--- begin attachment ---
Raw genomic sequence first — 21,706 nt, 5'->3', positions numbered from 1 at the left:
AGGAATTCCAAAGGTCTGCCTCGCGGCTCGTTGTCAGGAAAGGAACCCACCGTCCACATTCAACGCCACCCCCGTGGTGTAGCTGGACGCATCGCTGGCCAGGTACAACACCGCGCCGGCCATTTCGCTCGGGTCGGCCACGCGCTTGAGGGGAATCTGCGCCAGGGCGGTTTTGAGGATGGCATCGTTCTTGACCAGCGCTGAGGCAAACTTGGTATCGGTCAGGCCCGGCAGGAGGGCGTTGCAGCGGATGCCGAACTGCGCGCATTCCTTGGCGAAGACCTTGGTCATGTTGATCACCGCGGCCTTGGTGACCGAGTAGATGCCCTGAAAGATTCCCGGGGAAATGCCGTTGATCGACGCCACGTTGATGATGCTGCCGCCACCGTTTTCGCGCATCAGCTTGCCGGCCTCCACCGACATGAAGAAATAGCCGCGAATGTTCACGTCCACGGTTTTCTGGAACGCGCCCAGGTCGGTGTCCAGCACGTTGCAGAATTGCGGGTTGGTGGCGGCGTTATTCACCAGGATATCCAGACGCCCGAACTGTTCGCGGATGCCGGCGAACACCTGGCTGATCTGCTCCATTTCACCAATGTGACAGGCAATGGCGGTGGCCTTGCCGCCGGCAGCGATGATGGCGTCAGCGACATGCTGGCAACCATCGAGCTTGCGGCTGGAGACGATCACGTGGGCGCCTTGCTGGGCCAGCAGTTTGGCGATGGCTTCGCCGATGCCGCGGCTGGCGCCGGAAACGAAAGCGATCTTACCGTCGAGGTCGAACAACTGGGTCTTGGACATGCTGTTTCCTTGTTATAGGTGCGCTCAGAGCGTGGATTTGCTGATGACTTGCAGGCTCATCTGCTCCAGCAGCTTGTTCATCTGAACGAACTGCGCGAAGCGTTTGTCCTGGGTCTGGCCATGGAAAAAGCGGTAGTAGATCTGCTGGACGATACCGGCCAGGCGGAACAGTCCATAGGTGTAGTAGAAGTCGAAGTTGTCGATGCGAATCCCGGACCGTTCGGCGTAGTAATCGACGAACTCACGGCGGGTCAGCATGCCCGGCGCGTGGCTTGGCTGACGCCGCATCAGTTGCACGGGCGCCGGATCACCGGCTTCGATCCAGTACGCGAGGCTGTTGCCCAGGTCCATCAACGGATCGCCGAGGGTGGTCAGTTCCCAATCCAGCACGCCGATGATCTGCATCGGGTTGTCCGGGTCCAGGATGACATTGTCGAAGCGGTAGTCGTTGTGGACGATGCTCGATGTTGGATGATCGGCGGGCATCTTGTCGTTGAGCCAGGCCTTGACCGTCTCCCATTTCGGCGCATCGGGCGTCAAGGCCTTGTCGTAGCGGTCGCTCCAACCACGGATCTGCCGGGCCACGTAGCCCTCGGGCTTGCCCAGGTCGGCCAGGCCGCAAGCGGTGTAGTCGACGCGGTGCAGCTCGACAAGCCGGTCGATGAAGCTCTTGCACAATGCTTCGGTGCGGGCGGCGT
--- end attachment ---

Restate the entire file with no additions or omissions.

Raw genomic sequence first — 21,706 nt, 5'->3', positions numbered from 1 at the left:
AGGAATTCCAAAGGTCTGCCTCGCGGCTCGTTGTCAGGAAAGGAACCCACCGTCCACATTCAACGCCACCCCCGTGGTGTAGCTGGACGCATCGCTGGCCAGGTACAACACCGCGCCGGCCATTTCGCTCGGGTCGGCCACGCGCTTGAGGGGAATCTGCGCCAGGGCGGTTTTGAGGATGGCATCGTTCTTGACCAGCGCTGAGGCAAACTTGGTATCGGTCAGGCCCGGCAGGAGGGCGTTGCAGCGGATGCCGAACTGCGCGCATTCCTTGGCGAAGACCTTGGTCATGTTGATCACCGCGGCCTTGGTGACCGAGTAGATGCCCTGAAAGATTCCCGGGGAAATGCCGTTGATCGACGCCACGTTGATGATGCTGCCGCCACCGTTTTCGCGCATCAGCTTGCCGGCCTCCACCGACATGAAGAAATAGCCGCGAATGTTCACGTCCACGGTTTTCTGGAACGCGCCCAGGTCGGTGTCCAGCACGTTGCAGAATTGCGGGTTGGTGGCGGCGTTATTCACCAGGATATCCAGACGCCCGAACTGTTCGCGGATGCCGGCGAACACCTGGCTGATCTGCTCCATTTCACCAATGTGACAGGCAATGGCGGTGGCCTTGCCGCCGGCAGCGATGATGGCGTCAGCGACATGCTGGCAACCATCGAGCTTGCGGCTGGAGACGATCACGTGGGCGCCTTGCTGGGCCAGCAGTTTGGCGATGGCTTCGCCGATGCCGCGGCTGGCGCCGGAAACGAAAGCGATCTTACCGTCGAGGTCGAACAACTGGGTCTTGGACATGCTGTTTCCTTGTTATAGGTGCGCTCAGAGCGTGGATTTGCTGATGACTTGCAGGCTCATCTGCTCCAGCAGCTTGTTCATCTGAACGAACTGCGCGAAGCGTTTGTCCTGGGTCTGGCCATGGAAAAAGCGGTAGTAGATCTGCTGGACGATACCGGCCAGGCGGAACAGTCCATAGGTGTAGTAGAAGTCGAAGTTGTCGATGCGAATCCCGGACCGTTCGGCGTAGTAATCGACGAACTCACGGCGGGTCAGCATGCCCGGCGCGTGGCTTGGCTGACGCCGCATCAGTTGCACGGGCGCCGGATCACCGGCTTCGATCCAGTACGCGAGGCTGTTGCCCAGGTCCATCAACGGATCGCCGAGGGTGGTCAGTTCCCAATCCAGCACGCCGATGATCTGCATCGGGTTGTCCGGGTCCAGGATGACATTGTCGAAGCGGTAGTCGTTGTGGACGATGCTCGATGTTGGATGATCGGCGGGCATCTTGTCGTTGAGCCAGGCCTTGACCGTCTCCCATTTCGGCGCATCGGGCGTCAAGGCCTTGTCGTAGCGGTCGCTCCAACCACGGATCTGCCGGGCCACGTAGCCCTCGGGCTTGCCCAGGTCGGCCAGGCCGCAAGCGGTGTAGTCGACGCGGTGCAGCTCGACAAGCCGGTCGATGAAGCTCTTGCACAATGCTTCGGTGCGGGCGGCGT